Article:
The 1965 Voting Rights March from Selma to Montgomery, Ala., became known as Bloody Sunday because it ended in state troopers beating nonviolent protesters as they tried to cross the Edmund Pettus Bridge. In photos from that day you see the marchers being struck and trampled, and just above them are the bridge's big arches, with the name Edmund Pettus emblazoned across the steel beam. The bridge has become one of the most hallowed places in America's civil rights history, but who was Edmund Pettus?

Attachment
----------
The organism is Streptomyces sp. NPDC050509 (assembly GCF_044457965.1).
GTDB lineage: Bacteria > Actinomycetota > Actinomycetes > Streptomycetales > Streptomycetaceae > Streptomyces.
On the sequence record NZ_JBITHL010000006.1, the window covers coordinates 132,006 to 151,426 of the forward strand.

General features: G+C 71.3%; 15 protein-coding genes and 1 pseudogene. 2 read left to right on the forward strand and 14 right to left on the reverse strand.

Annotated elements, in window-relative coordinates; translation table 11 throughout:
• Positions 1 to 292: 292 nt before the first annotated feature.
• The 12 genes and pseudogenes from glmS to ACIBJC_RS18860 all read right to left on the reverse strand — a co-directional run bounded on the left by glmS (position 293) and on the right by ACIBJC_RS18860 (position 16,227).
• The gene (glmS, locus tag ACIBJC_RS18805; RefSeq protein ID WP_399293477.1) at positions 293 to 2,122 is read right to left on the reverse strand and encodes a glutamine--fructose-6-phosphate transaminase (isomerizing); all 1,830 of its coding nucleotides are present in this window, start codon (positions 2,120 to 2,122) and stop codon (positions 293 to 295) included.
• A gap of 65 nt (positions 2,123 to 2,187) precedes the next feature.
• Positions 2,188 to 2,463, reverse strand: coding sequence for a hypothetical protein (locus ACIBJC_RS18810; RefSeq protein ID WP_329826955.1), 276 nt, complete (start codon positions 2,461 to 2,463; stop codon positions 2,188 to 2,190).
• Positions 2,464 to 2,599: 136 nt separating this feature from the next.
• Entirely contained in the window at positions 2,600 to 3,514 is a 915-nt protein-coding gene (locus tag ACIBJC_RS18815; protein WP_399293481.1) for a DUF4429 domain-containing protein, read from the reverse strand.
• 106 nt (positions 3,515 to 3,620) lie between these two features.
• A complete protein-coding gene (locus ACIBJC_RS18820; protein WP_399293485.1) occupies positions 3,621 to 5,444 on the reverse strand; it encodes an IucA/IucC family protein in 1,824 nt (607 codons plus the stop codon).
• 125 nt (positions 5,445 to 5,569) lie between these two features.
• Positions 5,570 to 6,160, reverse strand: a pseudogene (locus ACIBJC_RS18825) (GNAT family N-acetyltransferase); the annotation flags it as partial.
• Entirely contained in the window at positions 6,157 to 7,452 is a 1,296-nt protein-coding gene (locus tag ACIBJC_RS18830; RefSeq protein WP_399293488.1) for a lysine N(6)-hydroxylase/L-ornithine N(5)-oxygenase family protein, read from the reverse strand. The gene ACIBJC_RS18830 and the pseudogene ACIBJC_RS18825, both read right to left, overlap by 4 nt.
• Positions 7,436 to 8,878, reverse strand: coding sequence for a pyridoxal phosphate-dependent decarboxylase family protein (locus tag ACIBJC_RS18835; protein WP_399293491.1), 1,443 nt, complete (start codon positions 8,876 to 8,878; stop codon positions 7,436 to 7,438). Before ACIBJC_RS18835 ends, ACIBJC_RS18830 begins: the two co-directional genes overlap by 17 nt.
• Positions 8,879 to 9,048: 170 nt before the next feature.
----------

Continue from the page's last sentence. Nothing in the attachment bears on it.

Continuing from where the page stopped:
"Pettus was the head of the most notorious White terrorist group in Alabama probably up until the civil rights movement," says John Giggie, who teaches southern history at the University of Alabama. Aside from being a two-term U.S. Senator and a Confederate general, Pettus was a Grand Dragon of the Alabama Ku Klux Klan. When legislators decided to name the bridge after him back in 1940, Giggie says there's no mistaking the message they wanted to send — especially given that the bridge, the gateway to Selma, was a huge engineering improvement over the previous one, an old swing bridge that had to be opened by hand.